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The Internet today is awash in platforms - Facebook is responsible for nearly 25 percent of total Web visits, and the Google platform crash in 2013 took about 40 percent of Internet traffic with it. Representing the 10 most trafficked sites in the US, platforms are also prominent over the globe; in China, they hold the top eight spots in web traffic rankings.
The advent of mobile computing and its ubiquitous connectivity have forever altered how we interact with each other, melding the digital and physical worlds and blurring distinctions between "offline" and "online." These platform giants are expanding their influence from the digital world to the whole economy. Yet, few people truly grasp the radical structural shifts of the last 10 years. In Modern Monopolies, Alex Moazed and Nicholas L. Johnson tell the definitive story of what has changed, what it means for businesses today, and how managers, entrepreneurs, and business owners can adapt and thrive in this new era.
Customer ReviewsMost Helpful
By Gary H. on 11-16-17
Mostly notes for myself or highlights of the book
Loving this so far!
1. Modern monopolies are bottom up build and not top down. They are essentially created by the customers.
2. Companies like Uber, Facebook, Amazon, Alibaba, etc are not taking the pie away from traditional business, they’re making he pie much larger.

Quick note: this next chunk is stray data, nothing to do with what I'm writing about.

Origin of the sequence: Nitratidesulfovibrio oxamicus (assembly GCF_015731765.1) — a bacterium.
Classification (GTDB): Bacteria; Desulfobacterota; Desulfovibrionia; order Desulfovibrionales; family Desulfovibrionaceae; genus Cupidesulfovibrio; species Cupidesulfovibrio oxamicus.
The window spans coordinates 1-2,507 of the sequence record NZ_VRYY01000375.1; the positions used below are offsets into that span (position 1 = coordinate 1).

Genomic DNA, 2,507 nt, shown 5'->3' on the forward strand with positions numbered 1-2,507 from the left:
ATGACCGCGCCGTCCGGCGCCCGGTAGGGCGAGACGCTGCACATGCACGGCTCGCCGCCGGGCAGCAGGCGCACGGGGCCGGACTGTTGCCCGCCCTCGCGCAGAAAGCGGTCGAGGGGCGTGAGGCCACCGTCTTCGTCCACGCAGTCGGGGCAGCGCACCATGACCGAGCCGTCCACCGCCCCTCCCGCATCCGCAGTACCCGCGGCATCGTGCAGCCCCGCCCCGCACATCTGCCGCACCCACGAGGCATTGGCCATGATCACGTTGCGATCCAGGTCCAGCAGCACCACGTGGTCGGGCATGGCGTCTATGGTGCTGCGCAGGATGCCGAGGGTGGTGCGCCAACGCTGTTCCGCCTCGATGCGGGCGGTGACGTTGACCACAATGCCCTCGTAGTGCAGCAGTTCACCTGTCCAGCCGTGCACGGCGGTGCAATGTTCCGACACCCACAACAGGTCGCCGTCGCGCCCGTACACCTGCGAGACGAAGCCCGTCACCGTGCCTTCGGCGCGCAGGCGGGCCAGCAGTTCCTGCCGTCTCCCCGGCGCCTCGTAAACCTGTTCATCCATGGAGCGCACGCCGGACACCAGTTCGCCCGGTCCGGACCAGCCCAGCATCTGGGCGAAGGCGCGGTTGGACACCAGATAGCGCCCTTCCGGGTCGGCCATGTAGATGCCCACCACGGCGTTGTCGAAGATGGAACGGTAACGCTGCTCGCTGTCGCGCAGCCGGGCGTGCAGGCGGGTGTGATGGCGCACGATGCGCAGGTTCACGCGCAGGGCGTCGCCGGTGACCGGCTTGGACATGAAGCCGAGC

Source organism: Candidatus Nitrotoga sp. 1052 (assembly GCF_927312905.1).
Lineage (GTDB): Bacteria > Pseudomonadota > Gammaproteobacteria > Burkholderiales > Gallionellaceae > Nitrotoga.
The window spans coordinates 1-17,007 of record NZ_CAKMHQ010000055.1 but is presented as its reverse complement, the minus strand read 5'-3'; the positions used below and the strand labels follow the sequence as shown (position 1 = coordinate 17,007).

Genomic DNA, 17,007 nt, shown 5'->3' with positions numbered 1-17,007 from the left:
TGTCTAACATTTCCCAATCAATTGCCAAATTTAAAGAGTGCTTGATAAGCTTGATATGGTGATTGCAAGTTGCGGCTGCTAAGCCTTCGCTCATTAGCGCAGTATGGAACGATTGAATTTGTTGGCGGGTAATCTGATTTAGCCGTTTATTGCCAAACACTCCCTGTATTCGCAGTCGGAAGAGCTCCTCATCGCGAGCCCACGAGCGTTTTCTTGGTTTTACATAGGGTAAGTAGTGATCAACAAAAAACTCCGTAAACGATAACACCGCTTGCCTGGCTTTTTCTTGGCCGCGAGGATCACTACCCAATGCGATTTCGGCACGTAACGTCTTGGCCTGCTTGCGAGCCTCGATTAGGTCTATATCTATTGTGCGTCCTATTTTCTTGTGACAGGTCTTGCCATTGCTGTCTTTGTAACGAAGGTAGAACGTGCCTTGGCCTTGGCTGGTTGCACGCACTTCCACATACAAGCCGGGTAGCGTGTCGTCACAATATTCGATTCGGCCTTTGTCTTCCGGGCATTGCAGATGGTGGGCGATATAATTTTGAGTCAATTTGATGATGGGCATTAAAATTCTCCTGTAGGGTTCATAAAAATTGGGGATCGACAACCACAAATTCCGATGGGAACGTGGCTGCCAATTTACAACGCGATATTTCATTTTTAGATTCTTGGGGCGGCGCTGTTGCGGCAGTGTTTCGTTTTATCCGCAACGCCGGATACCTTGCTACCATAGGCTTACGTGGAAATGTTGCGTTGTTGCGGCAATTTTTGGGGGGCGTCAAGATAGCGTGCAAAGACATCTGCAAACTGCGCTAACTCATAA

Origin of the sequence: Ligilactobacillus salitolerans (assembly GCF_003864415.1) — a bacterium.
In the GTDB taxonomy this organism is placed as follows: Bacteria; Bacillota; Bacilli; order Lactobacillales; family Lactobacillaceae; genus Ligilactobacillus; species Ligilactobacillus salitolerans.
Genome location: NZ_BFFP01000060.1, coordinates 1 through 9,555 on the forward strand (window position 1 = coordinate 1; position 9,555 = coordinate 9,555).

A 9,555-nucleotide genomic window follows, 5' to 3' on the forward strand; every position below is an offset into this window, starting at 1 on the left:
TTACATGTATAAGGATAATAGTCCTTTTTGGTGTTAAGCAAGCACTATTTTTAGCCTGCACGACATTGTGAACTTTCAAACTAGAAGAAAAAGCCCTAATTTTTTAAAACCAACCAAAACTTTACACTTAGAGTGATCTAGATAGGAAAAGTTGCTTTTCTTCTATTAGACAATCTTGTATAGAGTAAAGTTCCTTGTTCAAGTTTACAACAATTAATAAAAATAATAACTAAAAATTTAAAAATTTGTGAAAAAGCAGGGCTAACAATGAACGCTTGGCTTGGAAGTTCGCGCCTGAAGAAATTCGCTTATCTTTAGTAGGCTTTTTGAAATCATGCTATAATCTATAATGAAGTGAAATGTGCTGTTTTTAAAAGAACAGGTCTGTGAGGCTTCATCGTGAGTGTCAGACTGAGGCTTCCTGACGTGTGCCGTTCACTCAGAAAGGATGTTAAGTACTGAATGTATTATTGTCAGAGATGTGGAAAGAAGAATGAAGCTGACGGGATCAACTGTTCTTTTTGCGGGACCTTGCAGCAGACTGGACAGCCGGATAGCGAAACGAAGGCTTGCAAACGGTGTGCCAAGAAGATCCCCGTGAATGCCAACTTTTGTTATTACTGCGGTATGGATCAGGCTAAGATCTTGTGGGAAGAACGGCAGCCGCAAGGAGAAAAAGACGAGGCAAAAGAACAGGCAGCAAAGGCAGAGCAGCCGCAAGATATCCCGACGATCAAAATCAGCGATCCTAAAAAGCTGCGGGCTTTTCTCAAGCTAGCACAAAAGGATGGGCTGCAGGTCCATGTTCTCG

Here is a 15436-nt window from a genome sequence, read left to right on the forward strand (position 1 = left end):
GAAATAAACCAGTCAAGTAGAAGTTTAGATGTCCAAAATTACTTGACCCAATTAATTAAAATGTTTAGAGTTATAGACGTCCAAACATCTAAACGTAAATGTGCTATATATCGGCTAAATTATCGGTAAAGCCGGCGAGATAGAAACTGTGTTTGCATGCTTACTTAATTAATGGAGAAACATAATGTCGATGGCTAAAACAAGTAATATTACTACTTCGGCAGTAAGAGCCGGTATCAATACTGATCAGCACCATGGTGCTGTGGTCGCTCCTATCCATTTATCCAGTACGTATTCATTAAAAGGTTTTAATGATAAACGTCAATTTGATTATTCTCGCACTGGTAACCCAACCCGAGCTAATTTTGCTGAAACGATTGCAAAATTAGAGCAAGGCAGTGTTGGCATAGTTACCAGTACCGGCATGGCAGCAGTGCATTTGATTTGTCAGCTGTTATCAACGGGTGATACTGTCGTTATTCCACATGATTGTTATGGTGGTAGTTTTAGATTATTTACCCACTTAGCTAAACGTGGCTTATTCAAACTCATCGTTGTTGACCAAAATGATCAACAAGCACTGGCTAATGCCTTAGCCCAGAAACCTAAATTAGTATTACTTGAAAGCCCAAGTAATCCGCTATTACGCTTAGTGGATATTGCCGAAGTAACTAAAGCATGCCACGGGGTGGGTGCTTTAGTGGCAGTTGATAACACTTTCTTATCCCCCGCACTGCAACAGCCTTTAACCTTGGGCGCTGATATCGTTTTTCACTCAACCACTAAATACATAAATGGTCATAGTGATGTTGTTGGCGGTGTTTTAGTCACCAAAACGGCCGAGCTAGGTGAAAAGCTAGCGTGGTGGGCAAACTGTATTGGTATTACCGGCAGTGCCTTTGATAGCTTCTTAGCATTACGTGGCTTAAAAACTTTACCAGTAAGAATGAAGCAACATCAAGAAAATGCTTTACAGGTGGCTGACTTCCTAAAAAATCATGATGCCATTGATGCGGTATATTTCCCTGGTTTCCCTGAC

3. Microsoft was considered a monopoly of the 90’s and yet they are nearly forgotten today because of the rise of Google and Apple... and in the years to come there will be more technology to overtake google and apple
4. The difficulty with these platform based “monopolies” is to have a large user base and also a larger producer base. It’s hard to bring more people into a platform that doesn’t have producer, and vice versa hard to bring producers into a platform with no customers. Examples include YouTube stars making videos because of people constantly on the site. And more customers watching because of the large amount of content being put out. Uber has troubles with this, so they introduced surge pricing, which is a very genius way to balance supply and demand!
Lots of golden nuggets to feed on and understand the next 30+ years of business and advancement.
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